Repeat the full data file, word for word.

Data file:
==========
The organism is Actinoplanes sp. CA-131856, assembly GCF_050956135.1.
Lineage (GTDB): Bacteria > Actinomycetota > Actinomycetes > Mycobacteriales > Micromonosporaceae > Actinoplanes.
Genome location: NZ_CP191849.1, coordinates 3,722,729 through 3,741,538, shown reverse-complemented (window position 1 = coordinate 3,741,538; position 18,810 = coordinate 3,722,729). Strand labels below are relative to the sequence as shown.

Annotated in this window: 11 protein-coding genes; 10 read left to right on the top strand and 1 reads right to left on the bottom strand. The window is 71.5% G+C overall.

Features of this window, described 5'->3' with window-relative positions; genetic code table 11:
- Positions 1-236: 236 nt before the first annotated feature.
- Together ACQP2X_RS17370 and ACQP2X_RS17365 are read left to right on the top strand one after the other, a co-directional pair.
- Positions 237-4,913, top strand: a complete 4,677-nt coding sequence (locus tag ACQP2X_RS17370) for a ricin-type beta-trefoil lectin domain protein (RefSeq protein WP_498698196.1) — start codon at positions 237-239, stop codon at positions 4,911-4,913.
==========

The organism is Actinoplanes sp. CA-131856, assembly GCF_050956135.1.
Lineage (GTDB): Bacteria > Actinomycetota > Actinomycetes > Mycobacteriales > Micromonosporaceae > Actinoplanes.
Genome location: NZ_CP191849.1, coordinates 3,722,729 through 3,741,538, shown reverse-complemented (window position 1 = coordinate 3,741,538; position 18,810 = coordinate 3,722,729). Strand labels below are relative to the sequence as shown.

Annotated in this window: 11 protein-coding genes; 10 read left to right on the top strand and 1 reads right to left on the bottom strand. The window is 71.5% G+C overall.

Features of this window, described 5'->3' with window-relative positions; genetic code table 11:
- Positions 1-236: 236 nt before the first annotated feature.
- Together ACQP2X_RS17370 and ACQP2X_RS17365 are read left to right on the top strand one after the other, a co-directional pair.
- Positions 237-4,913, top strand: a complete 4,677-nt coding sequence (locus tag ACQP2X_RS17370) for a ricin-type beta-trefoil lectin domain protein (RefSeq protein WP_498698196.1) — start codon at positions 237-239, stop codon at positions 4,911-4,913.